Part D: Prescription Plans
Medicare Part D went into effect on January 1, 2006. Anyone with Part A or B is eligible for Part D. It was made possible by the passage of the Medicare Prescription Drug, Improvement, and Modernization Act. In order to receive this benefit, a person with Medicare must enroll in a stand-alone Prescription Drug Plan (PDP) or Medicare Advantage plan with prescription drug coverage (MA-PD). These plans are approved and regulated by the Medicare program, but are actually designed and administered by private health insurance companies. Unlike Original Medicare (Part A and B), Part D coverage is not standardized. Plans choose which drugs (or even classes of drugs) they wish to cover, at what level (or tier) they wish to cover it, and are able to choose not to cover some drugs at all. he exception to this is drugs that Medicare specifically excludes from coverage, including but not limited to benzodiazepines, cough suppressant and barbiturates. Plans that cover excluded drugs are not allowed to pass those costs on to Medicare, and plans are required to repay CMS if they are found to have billed Medicare in these cases.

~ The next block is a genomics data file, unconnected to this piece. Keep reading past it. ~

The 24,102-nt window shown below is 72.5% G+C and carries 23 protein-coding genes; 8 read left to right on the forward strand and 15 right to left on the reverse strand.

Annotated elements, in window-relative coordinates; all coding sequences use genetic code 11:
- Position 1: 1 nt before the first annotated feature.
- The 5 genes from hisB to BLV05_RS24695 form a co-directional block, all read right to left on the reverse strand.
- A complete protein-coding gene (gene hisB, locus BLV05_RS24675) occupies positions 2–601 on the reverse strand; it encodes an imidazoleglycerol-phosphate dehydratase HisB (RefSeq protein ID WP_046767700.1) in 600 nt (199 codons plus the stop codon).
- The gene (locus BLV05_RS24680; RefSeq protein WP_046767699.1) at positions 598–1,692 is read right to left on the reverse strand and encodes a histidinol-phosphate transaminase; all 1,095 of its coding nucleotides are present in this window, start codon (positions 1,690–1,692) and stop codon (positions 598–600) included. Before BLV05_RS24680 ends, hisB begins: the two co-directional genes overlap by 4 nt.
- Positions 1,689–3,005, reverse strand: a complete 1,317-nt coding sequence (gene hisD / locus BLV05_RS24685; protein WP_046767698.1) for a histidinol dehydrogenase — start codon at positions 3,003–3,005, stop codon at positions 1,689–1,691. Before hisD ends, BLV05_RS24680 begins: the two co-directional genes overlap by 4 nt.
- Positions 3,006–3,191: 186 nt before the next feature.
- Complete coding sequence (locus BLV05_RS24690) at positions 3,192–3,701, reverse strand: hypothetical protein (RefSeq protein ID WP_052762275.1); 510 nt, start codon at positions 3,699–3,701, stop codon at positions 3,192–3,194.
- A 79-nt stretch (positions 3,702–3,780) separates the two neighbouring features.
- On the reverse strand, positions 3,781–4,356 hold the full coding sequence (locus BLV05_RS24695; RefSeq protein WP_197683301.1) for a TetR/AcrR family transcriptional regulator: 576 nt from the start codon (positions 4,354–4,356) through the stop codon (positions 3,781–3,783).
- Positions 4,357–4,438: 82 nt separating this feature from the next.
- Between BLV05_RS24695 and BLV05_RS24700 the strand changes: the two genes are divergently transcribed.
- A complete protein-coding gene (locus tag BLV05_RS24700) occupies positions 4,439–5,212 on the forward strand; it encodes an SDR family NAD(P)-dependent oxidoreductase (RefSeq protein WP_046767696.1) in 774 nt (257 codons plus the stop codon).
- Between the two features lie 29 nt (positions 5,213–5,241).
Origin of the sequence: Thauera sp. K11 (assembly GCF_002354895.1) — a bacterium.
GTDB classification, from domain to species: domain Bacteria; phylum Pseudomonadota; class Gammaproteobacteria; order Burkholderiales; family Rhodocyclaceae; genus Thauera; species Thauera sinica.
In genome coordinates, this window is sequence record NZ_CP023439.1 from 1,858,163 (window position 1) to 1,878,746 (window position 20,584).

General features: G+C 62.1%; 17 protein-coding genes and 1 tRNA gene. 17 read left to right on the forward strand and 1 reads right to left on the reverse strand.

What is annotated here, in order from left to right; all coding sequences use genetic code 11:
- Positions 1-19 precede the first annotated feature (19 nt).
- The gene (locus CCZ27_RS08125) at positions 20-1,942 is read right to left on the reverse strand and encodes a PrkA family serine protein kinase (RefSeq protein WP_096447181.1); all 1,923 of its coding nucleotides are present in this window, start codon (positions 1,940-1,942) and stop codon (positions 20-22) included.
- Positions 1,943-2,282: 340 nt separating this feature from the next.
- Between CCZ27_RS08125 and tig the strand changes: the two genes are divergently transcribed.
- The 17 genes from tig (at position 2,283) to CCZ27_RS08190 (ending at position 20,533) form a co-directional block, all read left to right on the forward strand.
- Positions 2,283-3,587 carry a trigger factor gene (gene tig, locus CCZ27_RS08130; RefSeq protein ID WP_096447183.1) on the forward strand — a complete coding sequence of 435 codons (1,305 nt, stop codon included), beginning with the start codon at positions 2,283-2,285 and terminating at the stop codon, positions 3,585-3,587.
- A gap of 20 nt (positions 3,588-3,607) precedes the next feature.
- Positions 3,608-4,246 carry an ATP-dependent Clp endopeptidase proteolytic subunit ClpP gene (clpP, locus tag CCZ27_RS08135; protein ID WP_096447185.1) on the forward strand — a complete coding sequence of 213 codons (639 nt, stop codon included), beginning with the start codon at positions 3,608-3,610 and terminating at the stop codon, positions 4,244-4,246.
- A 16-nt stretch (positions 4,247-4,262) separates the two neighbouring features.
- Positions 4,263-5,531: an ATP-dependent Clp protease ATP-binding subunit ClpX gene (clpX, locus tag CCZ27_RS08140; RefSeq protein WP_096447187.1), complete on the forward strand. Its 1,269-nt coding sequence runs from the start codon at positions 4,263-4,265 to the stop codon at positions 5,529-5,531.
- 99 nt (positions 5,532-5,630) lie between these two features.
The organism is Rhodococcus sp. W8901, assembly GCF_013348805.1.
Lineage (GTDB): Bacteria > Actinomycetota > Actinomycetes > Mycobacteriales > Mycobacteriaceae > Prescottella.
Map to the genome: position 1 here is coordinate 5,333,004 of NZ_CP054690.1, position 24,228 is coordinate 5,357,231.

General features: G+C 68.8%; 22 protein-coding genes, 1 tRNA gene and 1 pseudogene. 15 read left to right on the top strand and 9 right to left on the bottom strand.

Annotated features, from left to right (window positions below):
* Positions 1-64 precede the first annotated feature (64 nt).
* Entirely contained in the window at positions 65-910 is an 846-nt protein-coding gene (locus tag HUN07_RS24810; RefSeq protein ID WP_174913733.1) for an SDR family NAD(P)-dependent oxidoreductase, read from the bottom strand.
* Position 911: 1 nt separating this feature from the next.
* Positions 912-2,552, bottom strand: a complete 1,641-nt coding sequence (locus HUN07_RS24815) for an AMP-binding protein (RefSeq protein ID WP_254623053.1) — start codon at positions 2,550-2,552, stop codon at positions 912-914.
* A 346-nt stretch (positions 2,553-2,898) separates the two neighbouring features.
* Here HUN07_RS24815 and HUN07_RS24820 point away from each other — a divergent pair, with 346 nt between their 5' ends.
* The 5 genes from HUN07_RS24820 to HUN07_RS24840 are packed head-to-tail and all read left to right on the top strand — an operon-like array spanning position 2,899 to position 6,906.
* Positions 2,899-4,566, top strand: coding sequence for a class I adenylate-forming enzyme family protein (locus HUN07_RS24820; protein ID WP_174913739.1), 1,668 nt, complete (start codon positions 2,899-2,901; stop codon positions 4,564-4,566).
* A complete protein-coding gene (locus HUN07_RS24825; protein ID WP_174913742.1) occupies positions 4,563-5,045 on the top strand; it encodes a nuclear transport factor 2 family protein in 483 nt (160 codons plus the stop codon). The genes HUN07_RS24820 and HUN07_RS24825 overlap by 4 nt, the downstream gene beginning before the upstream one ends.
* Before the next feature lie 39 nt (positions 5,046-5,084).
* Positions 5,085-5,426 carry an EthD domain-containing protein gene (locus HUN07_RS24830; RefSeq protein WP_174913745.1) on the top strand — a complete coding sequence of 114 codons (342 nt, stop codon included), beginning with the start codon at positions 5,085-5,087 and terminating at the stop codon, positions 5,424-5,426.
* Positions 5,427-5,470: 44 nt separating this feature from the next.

It should be noted again for beneficiaries who are dual-eligible (Medicare and Medicaid eligible) Medicaid will pay for drugs not covered by part D of Medicare, such as benzodiazepines, and other restricted controlled substances.